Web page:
I took to wondering why they’re there. We don’t have celebrity brain surgeons, do we? Or celebrity bus drivers, or bricklayers, or solicitors, or accountants, or car mechanics, or call centre operatives. But we do have celebrity chefs. I decided that it’s all to do with our modern obsession with lifestyle.
Lifestyle obsession is, it seems to me, the very definition of decadence. It fills the gap in our aspirations when we no longer have to work, scavenge or fight just to survive. The focus of our efforts is not survival any more, but the visible quality of our lifestyle. It’s why people pay large sums of money for a piece of furniture that is no more comfortable to sit on than something costing considerably less. Lifestyle is the means by which we judge one another in a world becoming increasingly vacuous. It’s what makes us important. It’s what proves the illusion. Some people see it, and some people don’t.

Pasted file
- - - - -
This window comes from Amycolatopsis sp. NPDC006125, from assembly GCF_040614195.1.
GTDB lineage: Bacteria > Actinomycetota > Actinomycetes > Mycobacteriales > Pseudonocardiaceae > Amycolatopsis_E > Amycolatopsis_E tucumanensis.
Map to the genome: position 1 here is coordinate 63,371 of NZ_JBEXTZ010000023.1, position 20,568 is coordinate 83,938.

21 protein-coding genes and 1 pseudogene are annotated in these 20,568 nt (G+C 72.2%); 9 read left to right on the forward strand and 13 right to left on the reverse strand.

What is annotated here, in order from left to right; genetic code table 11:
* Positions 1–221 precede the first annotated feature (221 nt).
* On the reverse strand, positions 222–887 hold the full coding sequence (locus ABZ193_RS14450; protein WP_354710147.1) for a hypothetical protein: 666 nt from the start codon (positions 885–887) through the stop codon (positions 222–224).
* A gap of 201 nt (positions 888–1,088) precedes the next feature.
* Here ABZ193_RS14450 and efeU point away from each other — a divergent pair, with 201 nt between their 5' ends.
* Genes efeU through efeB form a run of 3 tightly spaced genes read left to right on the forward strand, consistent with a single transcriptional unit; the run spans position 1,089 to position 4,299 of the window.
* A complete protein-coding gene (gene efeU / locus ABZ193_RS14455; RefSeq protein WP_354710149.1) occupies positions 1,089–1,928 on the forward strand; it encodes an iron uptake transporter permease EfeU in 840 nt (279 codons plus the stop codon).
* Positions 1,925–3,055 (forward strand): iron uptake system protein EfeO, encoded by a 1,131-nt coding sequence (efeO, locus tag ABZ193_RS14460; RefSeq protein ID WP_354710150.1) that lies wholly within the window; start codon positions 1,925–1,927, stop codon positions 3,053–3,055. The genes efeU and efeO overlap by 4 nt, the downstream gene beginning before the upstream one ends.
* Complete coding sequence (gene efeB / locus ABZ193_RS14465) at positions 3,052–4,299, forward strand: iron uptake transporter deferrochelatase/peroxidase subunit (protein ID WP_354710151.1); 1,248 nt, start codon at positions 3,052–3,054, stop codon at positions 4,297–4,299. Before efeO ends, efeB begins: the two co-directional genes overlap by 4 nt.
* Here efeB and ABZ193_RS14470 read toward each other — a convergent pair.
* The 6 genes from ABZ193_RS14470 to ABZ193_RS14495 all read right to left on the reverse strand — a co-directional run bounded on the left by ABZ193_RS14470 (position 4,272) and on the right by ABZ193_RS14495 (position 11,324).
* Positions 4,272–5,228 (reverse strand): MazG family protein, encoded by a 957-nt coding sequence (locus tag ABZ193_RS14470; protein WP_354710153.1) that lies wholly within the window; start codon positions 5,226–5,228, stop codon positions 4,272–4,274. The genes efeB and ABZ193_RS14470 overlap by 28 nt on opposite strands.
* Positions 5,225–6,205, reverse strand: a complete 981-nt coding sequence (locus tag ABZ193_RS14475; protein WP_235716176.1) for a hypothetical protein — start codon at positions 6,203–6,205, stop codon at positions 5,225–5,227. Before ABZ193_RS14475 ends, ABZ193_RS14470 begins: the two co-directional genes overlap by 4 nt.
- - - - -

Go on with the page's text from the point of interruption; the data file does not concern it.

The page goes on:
Lifestyle is why we have celebrity chefs, and maybe lifestyle is why I like lettuce and mayo sandwiches. I suppose I should be happier with a raw carrot. And history recalls that the descent into decadence is the beginning of the end of civilisation, so maybe we should coin a variation on the old adage about people and incompetence:
Every civilisation rises to its own level of unsustainable decadence
How about if I got rid of the mayo and had a lettuce and carrot sandwich instead?
Can’t be bothered. It’s late.